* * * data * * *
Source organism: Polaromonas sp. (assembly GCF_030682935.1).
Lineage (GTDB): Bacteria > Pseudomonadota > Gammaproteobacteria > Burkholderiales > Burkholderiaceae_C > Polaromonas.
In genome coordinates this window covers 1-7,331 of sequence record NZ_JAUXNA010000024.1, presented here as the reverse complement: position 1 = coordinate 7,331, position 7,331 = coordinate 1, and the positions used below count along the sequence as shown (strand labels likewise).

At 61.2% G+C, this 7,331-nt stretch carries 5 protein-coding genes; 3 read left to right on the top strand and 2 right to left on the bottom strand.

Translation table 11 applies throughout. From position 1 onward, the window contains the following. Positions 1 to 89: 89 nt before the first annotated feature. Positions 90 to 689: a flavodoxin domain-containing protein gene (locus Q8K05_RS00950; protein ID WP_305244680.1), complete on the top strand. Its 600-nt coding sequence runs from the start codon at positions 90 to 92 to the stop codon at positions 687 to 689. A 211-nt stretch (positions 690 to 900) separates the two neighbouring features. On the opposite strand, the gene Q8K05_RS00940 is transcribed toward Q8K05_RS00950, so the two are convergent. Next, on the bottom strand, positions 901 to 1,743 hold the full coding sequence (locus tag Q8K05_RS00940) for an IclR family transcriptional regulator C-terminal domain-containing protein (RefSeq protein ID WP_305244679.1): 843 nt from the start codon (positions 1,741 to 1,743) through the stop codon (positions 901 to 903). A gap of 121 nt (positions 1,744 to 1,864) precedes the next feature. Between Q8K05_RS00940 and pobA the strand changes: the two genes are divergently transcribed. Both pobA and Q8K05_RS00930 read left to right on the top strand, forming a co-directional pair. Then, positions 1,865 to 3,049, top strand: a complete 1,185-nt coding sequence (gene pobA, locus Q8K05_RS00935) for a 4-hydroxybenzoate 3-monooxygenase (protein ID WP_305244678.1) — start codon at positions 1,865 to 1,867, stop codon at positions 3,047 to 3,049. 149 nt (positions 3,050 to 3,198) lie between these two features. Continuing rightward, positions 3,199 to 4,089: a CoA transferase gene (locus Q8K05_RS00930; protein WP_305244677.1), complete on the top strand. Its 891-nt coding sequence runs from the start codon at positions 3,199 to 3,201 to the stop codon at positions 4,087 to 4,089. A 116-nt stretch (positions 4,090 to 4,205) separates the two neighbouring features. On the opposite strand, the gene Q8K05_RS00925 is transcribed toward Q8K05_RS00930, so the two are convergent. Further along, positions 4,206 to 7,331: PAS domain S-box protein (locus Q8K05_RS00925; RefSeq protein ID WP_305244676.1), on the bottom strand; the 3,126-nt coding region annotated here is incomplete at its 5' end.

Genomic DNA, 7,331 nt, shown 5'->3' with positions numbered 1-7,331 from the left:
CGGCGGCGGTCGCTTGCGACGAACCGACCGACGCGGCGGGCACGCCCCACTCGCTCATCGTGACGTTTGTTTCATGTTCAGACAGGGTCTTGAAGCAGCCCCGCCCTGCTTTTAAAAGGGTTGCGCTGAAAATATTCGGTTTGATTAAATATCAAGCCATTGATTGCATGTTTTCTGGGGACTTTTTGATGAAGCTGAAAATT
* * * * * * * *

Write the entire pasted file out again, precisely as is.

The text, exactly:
Source organism: Polaromonas sp. (assembly GCF_030682935.1).
Lineage (GTDB): Bacteria > Pseudomonadota > Gammaproteobacteria > Burkholderiales > Burkholderiaceae_C > Polaromonas.
In genome coordinates this window covers 1-7,331 of sequence record NZ_JAUXNA010000024.1, presented here as the reverse complement: position 1 = coordinate 7,331, position 7,331 = coordinate 1, and the positions used below count along the sequence as shown (strand labels likewise).

At 61.2% G+C, this 7,331-nt stretch carries 5 protein-coding genes; 3 read left to right on the top strand and 2 right to left on the bottom strand.

Translation table 11 applies throughout. From position 1 onward, the window contains the following. Positions 1 to 89: 89 nt before the first annotated feature. Positions 90 to 689: a flavodoxin domain-containing protein gene (locus Q8K05_RS00950; protein ID WP_305244680.1), complete on the top strand. Its 600-nt coding sequence runs from the start codon at positions 90 to 92 to the stop codon at positions 687 to 689. A 211-nt stretch (positions 690 to 900) separates the two neighbouring features. On the opposite strand, the gene Q8K05_RS00940 is transcribed toward Q8K05_RS00950, so the two are convergent. Next, on the bottom strand, positions 901 to 1,743 hold the full coding sequence (locus tag Q8K05_RS00940) for an IclR family transcriptional regulator C-terminal domain-containing protein (RefSeq protein ID WP_305244679.1): 843 nt from the start codon (positions 1,741 to 1,743) through the stop codon (positions 901 to 903). A gap of 121 nt (positions 1,744 to 1,864) precedes the next feature. Between Q8K05_RS00940 and pobA the strand changes: the two genes are divergently transcribed. Both pobA and Q8K05_RS00930 read left to right on the top strand, forming a co-directional pair. Then, positions 1,865 to 3,049, top strand: a complete 1,185-nt coding sequence (gene pobA, locus Q8K05_RS00935) for a 4-hydroxybenzoate 3-monooxygenase (protein ID WP_305244678.1) — start codon at positions 1,865 to 1,867, stop codon at positions 3,047 to 3,049. 149 nt (positions 3,050 to 3,198) lie between these two features. Continuing rightward, positions 3,199 to 4,089: a CoA transferase gene (locus Q8K05_RS00930; protein WP_305244677.1), complete on the top strand. Its 891-nt coding sequence runs from the start codon at positions 3,199 to 3,201 to the stop codon at positions 4,087 to 4,089. A 116-nt stretch (positions 4,090 to 4,205) separates the two neighbouring features. On the opposite strand, the gene Q8K05_RS00925 is transcribed toward Q8K05_RS00930, so the two are convergent. Further along, positions 4,206 to 7,331: PAS domain S-box protein (locus Q8K05_RS00925; RefSeq protein ID WP_305244676.1), on the bottom strand; the 3,126-nt coding region annotated here is incomplete at its 5' end.

Genomic DNA, 7,331 nt, shown 5'->3' with positions numbered 1-7,331 from the left:
CGGCGGCGGTCGCTTGCGACGAACCGACCGACGCGGCGGGCACGCCCCACTCGCTCATCGTGACGTTTGTTTCATGTTCAGACAGGGTCTTGAAGCAGCCCCGCCCTGCTTTTAAAAGGGTTGCGCTGAAAATATTCGGTTTGATTAAATATCAAGCCATTGATTGCATGTTTTCTGGGGACTTTTTGATGAAGCTGAAAATT